“I’m grateful to be a member of this church, and to be a part of the Black community as an out, queer person, because I recognize it has not always been a safe space for everyone,” said O’Sha, putting the projection into perspective. “Oftentimes spaces of faith feel like conflicting spaces for people of queer experience. And that’s something that should be named…“
On Friday evening Providence’s Second Annual Dyke and Trans People of Color (DTPOC) March left Burnside Park downtown for a silent march that ended at the Congdon Street Baptist Church on College Hill. Along the way the march paused at the site of the Hard Scrabble “Riot“, a Black neighborhood in which working-class whites destroyed multiple Black homes in 1824. Not too far away is the site of Snow Town, where a similar attack destroyed Black homes in 1831.
As local educator and historian Marco McWilliams noted when he address the crowd at Burnside Park, “Particularly in this period, when you hear ‘race riot’ a little indicator shown come off in your mind that this typically means a Black community, living autonomously, living with self-determination, that is read as a threat to white civil society. And they just need any excuse to go and demolish that community.”
These “riots” led to the formation of the Providence Police Department, noted McWilliams.
The second site the march paused at was on Meeting Street, behind the fire station, which used to be a school for African-American children, said McWilliams. “These are spaces we move through all the time and we have no consciousness – Black invisibility…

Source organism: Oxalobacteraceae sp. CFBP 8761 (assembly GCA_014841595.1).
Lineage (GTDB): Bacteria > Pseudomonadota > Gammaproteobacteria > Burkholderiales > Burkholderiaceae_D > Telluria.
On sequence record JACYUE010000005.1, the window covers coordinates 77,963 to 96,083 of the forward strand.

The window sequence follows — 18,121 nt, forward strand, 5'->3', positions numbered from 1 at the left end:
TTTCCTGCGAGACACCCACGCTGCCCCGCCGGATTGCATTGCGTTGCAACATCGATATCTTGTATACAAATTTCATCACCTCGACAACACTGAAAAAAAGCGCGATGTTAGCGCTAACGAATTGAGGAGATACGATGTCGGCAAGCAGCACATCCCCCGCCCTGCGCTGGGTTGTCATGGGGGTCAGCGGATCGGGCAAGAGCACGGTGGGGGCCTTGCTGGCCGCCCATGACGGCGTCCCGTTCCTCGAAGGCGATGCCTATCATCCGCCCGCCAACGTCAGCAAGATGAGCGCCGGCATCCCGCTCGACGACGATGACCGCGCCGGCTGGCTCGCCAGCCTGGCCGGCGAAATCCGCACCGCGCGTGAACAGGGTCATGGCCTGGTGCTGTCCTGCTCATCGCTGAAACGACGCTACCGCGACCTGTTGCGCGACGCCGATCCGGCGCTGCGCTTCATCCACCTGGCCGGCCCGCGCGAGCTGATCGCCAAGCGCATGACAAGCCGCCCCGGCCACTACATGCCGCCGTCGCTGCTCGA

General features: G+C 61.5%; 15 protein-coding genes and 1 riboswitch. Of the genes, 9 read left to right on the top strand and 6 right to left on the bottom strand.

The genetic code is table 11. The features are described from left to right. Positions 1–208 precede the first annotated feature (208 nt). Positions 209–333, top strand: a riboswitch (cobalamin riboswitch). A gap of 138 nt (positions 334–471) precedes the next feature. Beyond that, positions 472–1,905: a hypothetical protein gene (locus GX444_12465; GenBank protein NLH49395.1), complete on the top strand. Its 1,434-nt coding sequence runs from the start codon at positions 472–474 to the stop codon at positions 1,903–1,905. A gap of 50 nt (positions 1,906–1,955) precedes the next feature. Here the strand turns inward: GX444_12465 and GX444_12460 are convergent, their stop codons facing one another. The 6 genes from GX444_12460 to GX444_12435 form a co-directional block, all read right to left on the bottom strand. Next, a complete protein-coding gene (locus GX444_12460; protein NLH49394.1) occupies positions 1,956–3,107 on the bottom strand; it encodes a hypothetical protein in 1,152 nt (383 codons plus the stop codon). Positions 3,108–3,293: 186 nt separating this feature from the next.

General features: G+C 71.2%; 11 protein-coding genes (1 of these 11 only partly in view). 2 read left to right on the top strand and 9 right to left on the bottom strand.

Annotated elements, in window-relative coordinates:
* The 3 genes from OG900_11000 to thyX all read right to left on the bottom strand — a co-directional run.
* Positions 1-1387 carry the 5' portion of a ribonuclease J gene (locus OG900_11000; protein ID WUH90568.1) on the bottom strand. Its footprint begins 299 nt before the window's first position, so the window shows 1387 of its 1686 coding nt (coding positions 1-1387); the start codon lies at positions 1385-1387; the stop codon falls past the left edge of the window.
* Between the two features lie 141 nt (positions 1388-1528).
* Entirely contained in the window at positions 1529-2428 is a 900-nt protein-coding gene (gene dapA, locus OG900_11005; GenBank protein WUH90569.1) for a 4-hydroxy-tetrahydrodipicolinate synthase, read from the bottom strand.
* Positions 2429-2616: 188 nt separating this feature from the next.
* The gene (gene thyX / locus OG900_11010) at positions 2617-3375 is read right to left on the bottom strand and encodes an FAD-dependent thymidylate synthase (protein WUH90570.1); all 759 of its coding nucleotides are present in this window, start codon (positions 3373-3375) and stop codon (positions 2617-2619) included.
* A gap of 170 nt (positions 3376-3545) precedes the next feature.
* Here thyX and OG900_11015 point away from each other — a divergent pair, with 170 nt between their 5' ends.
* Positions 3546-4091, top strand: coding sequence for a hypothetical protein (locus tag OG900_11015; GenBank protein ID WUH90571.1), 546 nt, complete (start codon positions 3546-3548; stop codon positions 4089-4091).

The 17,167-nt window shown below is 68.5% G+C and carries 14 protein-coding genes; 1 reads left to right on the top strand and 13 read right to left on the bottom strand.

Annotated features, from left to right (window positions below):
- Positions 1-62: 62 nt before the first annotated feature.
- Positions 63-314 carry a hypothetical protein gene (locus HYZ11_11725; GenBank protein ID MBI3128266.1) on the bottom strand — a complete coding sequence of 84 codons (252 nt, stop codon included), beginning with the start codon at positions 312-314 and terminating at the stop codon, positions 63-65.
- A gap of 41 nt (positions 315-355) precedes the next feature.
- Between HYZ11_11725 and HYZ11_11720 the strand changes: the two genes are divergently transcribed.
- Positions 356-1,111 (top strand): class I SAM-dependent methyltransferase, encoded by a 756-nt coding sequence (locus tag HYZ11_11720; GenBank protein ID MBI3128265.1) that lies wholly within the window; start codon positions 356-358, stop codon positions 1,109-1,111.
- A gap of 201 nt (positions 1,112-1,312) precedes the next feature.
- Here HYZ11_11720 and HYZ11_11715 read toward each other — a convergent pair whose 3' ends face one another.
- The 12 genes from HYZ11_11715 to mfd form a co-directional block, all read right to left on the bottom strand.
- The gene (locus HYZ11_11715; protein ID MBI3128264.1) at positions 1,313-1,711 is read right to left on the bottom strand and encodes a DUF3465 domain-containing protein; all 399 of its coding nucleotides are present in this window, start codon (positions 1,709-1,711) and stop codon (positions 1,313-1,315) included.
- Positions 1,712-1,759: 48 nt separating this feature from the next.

“But we’ve been here, and we’ve been making culture here, and we’ve been living here, and we’ve been living in resistance, and that’s still what we’re dong here today,” said McWilliams.
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Here’s the video:
Land acknowledgment from Desiree, a part of the Wampanoag Nation:
“…the hard work isn’t calling for how we dismantle systems,” said Justice Ameer Gaines, “The hard work is how we heal from the way these systems have destroyed our communities…”
“It is our time now to not just memorialize those who have passed but to make room for those who are present,” said O’Sha, a educator with a “fervent passion for transformative education.”
The march was silent, and beautiful:
Upon reaching Congdon Street Baptist Church, those in the march were greeted by a projection of the names of trans women of color murdered in the United States in the last 18 months. The projection was done by The Womxn Project.
The projection, in full:
“I’m grateful to be a member of this church, and to be a part of the Black community as an out, queer person, because i recognize it has not always been a safe space for everyone,” said O’Sha, putting the projection into perspective. “Oftentimes spaces of faith feel like conflicting spaces for people of queer experience. And that’s something that should be named…”